Puget Sound project featured on NPR!

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Our project with the Puget Soundkeeper Alliance, “How Clean is Your Water” was featured on NPR yesterday, June 24. This Project includes five separate interactive maps with varied themes as well as numerous resources and additional information. Congratulations to everyone who worked on the project and helped us achieve such a great result!

Click Here to view and/or listen to the coverage.

Gulf Coast: BP Oil Slick Mapping

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Thanks to an idea given to us by our good friend Hurricane Creekkeeper John Wathen,  IMRivers has created a site dedicated to marking key points effected by the BP oil spill. With his support and hard work, as well as the hard work of a few dedicated volunteers, we have been able to keep track of the extent of the spill daily as well as provide you with original images from the spill site. If you are interested in volunteering to help with this map site or if you have any relavant data that you would be willing to lend us, please contact Wansoo Im at im@vertices.com. IM Rivers is also offering to provide any organization or group  interested in doing their own Gulf Coast Oil Spill related map with a free map site.

For more information:


Visit the Gulf Coast BP Oil Spill Map Page

Visit the Gulf Coast BP Oil Spill Website

New Map Capabilities!!

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The IM Rivers staff has been focusing much of our energy on improving the existing Interactive Mapping Application to better suit your needs. Users now have the ability to embed their interactive map directly into and existing website while retaining the Layer Control function provided on the main map site. Check out Chester River Association’s project to see an example of this new capability:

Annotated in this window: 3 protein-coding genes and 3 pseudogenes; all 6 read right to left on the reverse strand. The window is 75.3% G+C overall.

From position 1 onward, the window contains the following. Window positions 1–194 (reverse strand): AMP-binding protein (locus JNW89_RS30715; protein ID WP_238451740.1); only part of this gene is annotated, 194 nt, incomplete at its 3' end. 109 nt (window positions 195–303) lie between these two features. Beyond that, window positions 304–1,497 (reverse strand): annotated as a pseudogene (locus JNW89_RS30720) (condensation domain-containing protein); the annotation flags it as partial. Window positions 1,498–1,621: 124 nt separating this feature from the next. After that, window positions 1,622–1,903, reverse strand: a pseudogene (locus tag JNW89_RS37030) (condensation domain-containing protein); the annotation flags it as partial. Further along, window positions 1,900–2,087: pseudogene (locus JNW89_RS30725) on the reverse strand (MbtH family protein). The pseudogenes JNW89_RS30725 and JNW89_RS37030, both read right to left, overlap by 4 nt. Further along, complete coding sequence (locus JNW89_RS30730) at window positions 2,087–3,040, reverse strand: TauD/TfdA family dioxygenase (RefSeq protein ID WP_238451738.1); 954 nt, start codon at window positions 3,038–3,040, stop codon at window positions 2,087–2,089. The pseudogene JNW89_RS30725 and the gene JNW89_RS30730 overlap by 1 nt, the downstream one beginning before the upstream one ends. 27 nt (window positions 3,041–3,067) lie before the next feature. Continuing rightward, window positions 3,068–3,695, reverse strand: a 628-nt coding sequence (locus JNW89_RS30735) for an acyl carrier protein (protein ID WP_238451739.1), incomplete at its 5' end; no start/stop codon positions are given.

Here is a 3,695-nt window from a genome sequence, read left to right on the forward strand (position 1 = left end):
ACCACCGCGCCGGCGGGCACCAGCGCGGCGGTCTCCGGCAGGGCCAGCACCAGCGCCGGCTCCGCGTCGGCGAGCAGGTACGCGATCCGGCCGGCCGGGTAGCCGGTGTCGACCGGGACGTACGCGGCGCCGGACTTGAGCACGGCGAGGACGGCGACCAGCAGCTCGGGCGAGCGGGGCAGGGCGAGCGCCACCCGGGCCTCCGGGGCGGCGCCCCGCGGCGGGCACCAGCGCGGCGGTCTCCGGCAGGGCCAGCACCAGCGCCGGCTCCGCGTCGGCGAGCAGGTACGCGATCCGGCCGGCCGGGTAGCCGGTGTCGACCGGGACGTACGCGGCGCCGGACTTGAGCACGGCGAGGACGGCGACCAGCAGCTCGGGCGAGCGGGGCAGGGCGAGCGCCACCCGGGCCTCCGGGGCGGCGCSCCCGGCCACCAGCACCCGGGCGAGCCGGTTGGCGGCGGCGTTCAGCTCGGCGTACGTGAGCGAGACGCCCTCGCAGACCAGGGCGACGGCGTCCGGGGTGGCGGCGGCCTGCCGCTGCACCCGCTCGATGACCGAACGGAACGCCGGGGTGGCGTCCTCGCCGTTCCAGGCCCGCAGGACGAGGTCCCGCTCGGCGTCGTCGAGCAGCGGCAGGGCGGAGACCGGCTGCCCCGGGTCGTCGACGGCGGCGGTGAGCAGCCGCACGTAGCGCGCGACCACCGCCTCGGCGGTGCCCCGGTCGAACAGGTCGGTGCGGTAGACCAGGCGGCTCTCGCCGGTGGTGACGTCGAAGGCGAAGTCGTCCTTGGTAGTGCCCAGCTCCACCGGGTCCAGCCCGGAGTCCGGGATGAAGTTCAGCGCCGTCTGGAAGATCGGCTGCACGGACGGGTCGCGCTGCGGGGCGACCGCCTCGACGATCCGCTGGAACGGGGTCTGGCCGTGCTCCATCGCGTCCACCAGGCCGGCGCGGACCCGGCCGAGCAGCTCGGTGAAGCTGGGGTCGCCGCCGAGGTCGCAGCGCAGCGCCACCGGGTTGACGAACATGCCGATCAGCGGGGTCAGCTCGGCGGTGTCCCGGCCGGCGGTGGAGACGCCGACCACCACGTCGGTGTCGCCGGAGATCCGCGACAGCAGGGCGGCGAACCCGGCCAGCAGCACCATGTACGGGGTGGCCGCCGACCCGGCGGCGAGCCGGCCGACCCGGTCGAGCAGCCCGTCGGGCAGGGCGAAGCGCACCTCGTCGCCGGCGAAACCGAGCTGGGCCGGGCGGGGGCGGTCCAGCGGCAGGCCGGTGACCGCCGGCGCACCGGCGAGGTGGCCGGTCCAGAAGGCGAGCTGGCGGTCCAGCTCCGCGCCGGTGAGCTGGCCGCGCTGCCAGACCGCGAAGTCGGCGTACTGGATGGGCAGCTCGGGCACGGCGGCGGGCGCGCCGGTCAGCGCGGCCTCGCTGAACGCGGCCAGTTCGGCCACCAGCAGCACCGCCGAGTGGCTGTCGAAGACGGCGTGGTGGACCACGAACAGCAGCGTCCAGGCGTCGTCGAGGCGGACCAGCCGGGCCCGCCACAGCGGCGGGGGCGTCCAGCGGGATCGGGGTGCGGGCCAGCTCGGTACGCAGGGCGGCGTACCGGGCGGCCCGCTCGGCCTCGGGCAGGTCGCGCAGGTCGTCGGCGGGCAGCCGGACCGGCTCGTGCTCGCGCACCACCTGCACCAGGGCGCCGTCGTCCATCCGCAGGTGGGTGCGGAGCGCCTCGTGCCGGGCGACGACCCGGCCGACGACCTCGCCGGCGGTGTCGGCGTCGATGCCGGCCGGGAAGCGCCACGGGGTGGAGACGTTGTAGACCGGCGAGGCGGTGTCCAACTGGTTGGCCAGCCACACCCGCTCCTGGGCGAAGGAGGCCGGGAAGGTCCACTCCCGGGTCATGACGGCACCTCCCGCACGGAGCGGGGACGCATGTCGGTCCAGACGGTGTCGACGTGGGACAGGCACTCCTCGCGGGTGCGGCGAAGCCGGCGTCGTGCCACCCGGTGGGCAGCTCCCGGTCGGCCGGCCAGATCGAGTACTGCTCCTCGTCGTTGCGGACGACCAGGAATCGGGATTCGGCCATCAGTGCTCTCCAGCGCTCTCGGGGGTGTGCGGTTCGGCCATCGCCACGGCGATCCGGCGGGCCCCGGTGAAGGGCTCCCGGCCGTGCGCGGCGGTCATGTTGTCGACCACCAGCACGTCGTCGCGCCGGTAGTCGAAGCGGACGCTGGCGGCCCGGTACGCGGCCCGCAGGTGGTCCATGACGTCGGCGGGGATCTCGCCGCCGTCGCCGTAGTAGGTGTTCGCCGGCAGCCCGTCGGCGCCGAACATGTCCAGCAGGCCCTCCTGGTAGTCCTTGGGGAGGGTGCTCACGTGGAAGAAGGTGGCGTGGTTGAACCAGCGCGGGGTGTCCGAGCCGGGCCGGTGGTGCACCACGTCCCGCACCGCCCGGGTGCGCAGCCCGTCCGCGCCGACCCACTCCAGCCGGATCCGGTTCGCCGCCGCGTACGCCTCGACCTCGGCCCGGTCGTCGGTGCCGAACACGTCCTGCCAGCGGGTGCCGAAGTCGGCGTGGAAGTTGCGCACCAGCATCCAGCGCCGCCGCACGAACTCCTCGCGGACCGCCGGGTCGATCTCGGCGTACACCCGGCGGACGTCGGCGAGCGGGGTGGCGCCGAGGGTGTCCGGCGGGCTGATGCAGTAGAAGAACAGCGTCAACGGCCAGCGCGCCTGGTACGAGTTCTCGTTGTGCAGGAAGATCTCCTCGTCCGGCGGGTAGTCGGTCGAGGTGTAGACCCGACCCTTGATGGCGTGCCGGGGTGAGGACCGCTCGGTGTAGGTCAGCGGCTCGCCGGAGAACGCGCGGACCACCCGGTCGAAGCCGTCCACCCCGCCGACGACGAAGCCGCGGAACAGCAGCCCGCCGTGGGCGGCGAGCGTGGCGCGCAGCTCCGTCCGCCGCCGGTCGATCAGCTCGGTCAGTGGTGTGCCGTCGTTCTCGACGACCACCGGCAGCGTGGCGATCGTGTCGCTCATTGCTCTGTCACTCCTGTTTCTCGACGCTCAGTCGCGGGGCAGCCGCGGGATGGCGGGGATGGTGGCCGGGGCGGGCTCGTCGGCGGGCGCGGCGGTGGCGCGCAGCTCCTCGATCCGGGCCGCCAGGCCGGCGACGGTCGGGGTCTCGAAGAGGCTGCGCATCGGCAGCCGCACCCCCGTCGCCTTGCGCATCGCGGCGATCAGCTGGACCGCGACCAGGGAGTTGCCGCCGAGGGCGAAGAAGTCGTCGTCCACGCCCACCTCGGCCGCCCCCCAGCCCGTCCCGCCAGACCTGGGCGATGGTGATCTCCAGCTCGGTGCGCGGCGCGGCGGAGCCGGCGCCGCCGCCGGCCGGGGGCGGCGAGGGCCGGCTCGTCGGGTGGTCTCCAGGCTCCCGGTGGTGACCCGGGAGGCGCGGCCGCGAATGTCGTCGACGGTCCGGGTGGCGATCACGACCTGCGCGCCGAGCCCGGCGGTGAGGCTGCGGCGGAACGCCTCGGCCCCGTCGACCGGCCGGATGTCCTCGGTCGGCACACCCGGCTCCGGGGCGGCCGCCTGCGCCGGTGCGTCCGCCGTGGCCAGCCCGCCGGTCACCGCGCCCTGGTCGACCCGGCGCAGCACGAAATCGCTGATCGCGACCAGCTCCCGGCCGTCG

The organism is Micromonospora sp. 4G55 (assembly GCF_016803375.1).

March 2010 Newsletter

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Hi IMRiver friends! I just wanted to share with you a little bit about what we’ve been up to and the projects we’ve been working on lately.

Our Holiday Event

As many of you know, this season we had a special Holiday Event where we gave away one year free IMRivers application licensing. We were overwhelmed bythe number of proposals we received and couldn’t choose just one. In the end decided to create a customized project with the Puget Soundkeeper and to help the rest of the applicants create their own standard interactive maps. While our main project with the Puget Soundkeeper took a little longer than expected, we are proud to say that we are quickly approaching the finish line. We hope to be sharing this new site with you very soon! In the meantime, check out Fraser Riverkeeper’s IMRivers site to see an example of what some of the other applicants have done: http://www.imrivers.com/fraserriver

Other Exciting News!

The folks at IMRivers are currently working on upgrading the IM Rivers mapping application to provide users with the ability to create their own variables. With this new capability, you guys will be able to customize the application even further and express your particular data more easily. To see an example of this, visit our Mapping Application for Chatham High School’s Water Quality Project: http://www.communitymap.net/chatham

If you’re interested in creating your own IMRivers application and site, get in touch with us! We would love to hear your ideas and work with you on a project. Interactive Maps are a great way to engage your community and get them involved in your existing efforts.